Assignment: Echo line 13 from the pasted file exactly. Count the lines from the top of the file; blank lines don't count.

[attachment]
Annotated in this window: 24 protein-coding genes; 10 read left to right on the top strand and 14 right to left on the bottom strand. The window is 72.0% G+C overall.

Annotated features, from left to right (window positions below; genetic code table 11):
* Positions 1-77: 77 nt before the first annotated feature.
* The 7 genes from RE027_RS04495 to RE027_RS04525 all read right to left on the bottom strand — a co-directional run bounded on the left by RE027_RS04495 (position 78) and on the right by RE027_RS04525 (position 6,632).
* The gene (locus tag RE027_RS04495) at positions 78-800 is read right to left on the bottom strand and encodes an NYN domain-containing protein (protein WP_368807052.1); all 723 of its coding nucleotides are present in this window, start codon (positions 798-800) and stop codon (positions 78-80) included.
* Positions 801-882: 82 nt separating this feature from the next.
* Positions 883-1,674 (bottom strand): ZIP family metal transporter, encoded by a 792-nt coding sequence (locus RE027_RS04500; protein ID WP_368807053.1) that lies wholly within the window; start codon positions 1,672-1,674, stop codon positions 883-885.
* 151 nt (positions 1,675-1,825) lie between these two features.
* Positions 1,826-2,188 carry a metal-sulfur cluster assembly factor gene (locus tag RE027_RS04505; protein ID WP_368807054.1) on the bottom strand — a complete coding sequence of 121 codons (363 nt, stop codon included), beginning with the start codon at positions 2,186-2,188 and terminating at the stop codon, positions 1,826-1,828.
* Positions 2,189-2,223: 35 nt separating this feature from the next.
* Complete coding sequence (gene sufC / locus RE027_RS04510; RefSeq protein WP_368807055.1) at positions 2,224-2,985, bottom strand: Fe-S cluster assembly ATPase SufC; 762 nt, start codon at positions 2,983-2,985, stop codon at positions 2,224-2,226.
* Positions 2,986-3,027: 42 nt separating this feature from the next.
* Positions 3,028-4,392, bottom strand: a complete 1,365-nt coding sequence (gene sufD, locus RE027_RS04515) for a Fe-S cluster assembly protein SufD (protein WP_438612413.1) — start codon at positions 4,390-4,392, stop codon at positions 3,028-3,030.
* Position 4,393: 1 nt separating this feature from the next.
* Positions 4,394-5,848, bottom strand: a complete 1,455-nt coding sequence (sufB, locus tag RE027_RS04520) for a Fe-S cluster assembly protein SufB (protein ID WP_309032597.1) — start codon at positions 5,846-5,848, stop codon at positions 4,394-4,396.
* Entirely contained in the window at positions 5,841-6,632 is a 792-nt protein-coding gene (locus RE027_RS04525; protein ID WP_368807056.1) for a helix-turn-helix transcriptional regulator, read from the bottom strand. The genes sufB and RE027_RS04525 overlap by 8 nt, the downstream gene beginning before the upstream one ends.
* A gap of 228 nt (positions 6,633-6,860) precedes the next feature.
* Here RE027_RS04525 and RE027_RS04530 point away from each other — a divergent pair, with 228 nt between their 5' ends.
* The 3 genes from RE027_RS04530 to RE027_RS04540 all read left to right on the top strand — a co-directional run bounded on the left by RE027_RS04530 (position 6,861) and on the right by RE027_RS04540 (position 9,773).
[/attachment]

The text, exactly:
* Positions 3,028-4,392, bottom strand: a complete 1,365-nt coding sequence (gene sufD, locus RE027_RS04515) for a Fe-S cluster assembly protein SufD (protein WP_438612413.1) — start codon at positions 4,390-4,392, stop codon at positions 3,028-3,030.